April is Autism Awareness Month. Some signs of autism can be seen in babies as developmental differences in speech and language. Many with autism sit, crawl, and walk on time, so other less noticeable differences may go unnoticed. The American Academy of Pediatrics shares the following on how to recognize signs of autism. Keep in mind every child is different, and no two children with autism will have exactly the same symptoms, and the amount and severity of symptoms can vary.
Recognizing signs of autism
Social differences in children with autism
- May not keep eye contact or makes little or no eye contact
- Shows no or less response to a parent’s smile or other facial expressions
- May not look at objects or events a parent is looking at or pointing to
- May not point to objects or events to get a parent to look at them
- Less likely to bring objects of personal interest to show to a parent
- Many not have appropriate facial expressions
- Has difficulty perceiving what others might be thinking or feeling by looking at their facial expressions
- Less likely to show concern (empathy) for others
- Has difficulty making and keeping friends
Communication differences in children with autism
- Less likely to point at things to indicate needs or share things with others
- Says no single words by 15 months or 2-word phrases by 24 months
- Repeats exactly what others say without understanding the meaning (often called parroting or echoing)
- May not respond to name being called but does respond to other sounds (like a car horn or a cat’s meow)
- May refers to self as “you” and others as “I” and may mix up pronouns
- May show no or less interest in communicating
- Less likely to start or continue a conversation
- Less likely to use toys or other objects to represent people or real life in pretend play
- May have a good rote memory, especially for numbers, letters, songs, TV jingles, or a specific topic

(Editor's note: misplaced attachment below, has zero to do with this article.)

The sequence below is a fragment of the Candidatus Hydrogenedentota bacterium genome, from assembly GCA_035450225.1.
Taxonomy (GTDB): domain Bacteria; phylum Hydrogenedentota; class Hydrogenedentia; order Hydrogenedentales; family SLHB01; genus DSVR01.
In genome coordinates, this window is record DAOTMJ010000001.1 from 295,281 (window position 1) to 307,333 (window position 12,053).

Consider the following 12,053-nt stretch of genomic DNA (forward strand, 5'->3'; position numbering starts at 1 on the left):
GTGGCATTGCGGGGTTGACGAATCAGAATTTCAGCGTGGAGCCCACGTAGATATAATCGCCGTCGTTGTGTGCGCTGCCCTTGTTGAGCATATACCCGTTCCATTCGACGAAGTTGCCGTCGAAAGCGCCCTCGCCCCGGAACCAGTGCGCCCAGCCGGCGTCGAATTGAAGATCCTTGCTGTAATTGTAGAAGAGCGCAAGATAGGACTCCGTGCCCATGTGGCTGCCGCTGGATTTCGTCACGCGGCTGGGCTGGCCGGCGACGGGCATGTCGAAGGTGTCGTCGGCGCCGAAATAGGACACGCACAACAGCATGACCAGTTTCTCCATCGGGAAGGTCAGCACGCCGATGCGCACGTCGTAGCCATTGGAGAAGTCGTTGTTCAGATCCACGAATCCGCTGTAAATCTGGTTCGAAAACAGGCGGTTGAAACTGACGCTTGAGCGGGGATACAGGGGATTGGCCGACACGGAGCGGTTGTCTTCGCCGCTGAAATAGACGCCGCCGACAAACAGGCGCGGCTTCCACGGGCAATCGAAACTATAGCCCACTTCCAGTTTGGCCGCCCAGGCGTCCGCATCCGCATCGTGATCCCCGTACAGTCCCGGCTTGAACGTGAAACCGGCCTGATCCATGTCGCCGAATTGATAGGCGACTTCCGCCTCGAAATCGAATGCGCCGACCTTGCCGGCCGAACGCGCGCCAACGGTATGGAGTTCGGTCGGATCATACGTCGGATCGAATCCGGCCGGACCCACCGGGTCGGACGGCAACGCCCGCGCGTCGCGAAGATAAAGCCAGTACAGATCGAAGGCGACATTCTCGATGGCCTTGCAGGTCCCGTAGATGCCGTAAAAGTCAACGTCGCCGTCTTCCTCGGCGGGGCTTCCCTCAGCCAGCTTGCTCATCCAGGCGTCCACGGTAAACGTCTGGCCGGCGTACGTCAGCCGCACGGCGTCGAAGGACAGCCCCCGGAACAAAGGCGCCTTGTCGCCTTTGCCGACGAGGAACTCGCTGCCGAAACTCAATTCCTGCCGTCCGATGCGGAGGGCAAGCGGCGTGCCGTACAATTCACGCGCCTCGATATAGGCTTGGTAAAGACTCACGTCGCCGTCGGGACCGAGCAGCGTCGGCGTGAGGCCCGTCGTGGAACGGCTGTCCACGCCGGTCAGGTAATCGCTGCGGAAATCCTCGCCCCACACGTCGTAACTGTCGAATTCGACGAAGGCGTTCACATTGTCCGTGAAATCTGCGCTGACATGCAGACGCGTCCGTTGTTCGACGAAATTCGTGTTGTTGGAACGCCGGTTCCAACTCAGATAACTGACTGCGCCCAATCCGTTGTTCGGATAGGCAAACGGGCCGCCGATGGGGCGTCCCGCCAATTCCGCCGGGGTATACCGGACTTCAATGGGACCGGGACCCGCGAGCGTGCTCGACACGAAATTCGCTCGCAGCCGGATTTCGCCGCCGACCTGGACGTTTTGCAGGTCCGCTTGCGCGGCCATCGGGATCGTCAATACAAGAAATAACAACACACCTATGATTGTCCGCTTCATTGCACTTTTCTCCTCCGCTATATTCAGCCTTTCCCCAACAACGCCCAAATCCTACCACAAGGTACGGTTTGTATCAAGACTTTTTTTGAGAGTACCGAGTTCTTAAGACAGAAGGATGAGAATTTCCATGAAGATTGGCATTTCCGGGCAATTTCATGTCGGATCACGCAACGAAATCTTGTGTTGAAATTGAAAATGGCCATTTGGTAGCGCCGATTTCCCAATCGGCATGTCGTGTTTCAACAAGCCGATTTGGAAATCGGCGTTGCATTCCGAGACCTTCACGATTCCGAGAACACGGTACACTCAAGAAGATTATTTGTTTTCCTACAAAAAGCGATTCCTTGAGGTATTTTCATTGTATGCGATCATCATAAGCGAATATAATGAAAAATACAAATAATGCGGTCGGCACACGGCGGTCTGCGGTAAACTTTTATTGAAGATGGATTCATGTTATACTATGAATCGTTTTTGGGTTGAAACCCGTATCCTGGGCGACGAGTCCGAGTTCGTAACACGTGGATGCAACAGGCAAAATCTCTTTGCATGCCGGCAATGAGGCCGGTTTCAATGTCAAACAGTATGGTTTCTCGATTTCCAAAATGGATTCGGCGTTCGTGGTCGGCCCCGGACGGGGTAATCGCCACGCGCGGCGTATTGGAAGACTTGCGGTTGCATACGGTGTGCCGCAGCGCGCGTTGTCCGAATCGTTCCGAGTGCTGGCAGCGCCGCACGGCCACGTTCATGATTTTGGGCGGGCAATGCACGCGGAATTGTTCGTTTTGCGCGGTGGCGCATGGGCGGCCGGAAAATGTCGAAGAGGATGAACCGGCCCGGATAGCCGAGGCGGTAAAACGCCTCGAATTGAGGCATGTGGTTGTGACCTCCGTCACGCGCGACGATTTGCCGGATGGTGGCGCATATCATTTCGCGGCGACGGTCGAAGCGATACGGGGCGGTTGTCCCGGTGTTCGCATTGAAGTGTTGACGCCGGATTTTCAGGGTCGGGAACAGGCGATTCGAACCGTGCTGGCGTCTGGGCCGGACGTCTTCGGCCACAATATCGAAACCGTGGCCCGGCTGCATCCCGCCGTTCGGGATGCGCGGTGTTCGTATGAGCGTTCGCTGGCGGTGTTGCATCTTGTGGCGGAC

- May lose language or other social milestones, usually between the ages of 15 and 24 months (often called regression)
Behavioral differences (repetitive & obsessive behaviors) in children with autism
- Rocks, spins, sways, twirls fingers, walks on toes for a long time, or flaps hands (called “stereotypic behavior” or stereotypies)
- Likes routines, order, and rituals; has difficulty with change or transition from one activity to another
- May be obsessed with a few or unusual activities, doing them repeatedly during the day
- Plays with parts of toys instead of the whole toy (e.g., spinning the wheels of a toy truck)
- May not cry if in pain or seem to have any fear
- May be very sensitive or not sensitive at all to smells, sounds, lights, textures, and touch
- May have unusual use of vision or gaze—looks at objects from unusual angles
How to distinguish a child with autism from other typically developing children
Here are some examples that may help a parent tell the difference between normal, age-appropriate behavior and early signs of ASD.
At 12 Months
- A child with typical development will turn their head when they hear their name.
- A child with ASD might not turn to look, even after their name is repeated several times, but will respond to other sounds.
At 18 Months
- A child with delayed speech skills will point, gesture, or use facial expressions to make up for their lack of talking.
- A child with ASD might make no attempt to compensate for delayed speech or might limit speech to repeating what they hear on TV or what they just heard.
At 24 Months
- A child with typical development brings a picture to show their mother and shares their joy from it with her.
- A child with ASD might bring their mom bottle of bubbles to open, but they do not look at her face when they do or share in the pleasure of playing together.
Some content provided by The American Academy of Pediatrics https://healthychildren.org/